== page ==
August 15, 2009 in Nation/World

Virginia senator visiting Myanmar

Colum Lynch Washington Post
 

Sen. James Webb arrived in Myanmar on Friday for talks with the country’s military ruler, starting a 2 1/2-day diplomatic mission that is likely to prove a test of U.S. efforts to engage recalcitrant foreign governments.

The trip by the Virginia Democrat, the highest-ranking U.S. official to visit Myanmar in a decade, comes just days after a government-run court sentenced the main opposition leader, Aung San Suu Kyi, to an additional 18 months under house arrest. But it also comes as the Obama administration calibrates its policy toward the military junta that rules the country, which came under tough economic sanctions during the Bush administration.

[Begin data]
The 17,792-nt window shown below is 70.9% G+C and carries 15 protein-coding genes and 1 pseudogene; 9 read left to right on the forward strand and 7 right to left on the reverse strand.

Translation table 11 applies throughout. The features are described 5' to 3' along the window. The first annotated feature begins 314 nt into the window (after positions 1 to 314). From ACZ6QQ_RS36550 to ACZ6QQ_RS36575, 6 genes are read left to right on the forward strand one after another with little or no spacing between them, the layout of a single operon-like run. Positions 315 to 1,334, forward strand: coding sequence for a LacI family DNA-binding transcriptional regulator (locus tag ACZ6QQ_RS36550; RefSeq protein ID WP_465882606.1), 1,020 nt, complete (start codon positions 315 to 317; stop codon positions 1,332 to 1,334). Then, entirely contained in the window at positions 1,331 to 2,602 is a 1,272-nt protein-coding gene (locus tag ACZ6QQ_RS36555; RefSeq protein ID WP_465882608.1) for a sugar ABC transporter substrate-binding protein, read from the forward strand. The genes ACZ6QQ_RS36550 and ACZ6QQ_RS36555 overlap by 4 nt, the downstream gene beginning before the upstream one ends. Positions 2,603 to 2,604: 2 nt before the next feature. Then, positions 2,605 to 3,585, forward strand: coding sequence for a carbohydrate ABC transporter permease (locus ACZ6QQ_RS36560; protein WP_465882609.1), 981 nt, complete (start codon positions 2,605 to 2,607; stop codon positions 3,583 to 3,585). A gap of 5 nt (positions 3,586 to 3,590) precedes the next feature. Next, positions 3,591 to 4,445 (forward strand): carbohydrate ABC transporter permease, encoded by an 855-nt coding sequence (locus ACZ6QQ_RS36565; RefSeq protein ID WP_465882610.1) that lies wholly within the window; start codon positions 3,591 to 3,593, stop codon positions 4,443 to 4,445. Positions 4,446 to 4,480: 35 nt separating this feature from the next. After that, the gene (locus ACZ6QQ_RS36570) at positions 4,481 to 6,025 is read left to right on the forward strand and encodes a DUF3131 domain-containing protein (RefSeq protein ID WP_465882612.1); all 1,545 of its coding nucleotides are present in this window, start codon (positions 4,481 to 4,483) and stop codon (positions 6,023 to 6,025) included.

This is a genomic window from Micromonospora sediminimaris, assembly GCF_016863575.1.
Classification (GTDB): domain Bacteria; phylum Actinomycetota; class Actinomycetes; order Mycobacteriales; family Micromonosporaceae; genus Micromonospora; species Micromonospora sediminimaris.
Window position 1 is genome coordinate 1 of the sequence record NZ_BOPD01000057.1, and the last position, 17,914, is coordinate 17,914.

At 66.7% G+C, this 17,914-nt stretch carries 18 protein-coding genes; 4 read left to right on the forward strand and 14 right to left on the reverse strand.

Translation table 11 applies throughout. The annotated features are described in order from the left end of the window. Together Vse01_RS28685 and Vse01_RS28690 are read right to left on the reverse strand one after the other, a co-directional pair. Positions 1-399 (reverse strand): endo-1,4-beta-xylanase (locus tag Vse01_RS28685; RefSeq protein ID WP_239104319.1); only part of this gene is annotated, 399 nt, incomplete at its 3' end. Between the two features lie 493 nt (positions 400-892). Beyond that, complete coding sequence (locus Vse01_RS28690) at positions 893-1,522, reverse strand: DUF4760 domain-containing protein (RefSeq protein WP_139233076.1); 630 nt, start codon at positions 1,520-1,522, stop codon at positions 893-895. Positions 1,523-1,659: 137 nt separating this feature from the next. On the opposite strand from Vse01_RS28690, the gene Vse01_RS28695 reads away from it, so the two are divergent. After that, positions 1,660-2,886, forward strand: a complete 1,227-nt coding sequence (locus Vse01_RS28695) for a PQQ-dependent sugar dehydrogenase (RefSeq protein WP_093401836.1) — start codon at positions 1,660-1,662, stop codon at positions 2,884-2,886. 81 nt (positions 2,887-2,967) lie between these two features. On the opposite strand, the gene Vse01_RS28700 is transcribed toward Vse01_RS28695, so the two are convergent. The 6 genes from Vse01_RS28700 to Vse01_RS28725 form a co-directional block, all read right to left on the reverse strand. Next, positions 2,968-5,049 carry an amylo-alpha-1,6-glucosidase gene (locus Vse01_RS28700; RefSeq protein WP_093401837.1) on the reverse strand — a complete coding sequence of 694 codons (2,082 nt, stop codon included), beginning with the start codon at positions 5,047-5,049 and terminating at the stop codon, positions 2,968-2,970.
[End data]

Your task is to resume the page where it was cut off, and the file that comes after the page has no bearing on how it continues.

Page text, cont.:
The Obama administration has shown a willingness to engage with Myanmar and other adversaries. Webb’s trip could highlight the benefits of such engagement, at least in Myanmar, U.S. officials said.

But engagement also comes with risks. Earlier this month, the administration’s decision to deploy former President Bill Clinton to North Korea generated a degree of controversy, even as the trip helped secure the release of two Americans.

Administration officials insisted that Webb is not acting on behalf of the United States. But a State Department spokesman, P.J. Crowley, said that officials had briefed Webb before his departure.

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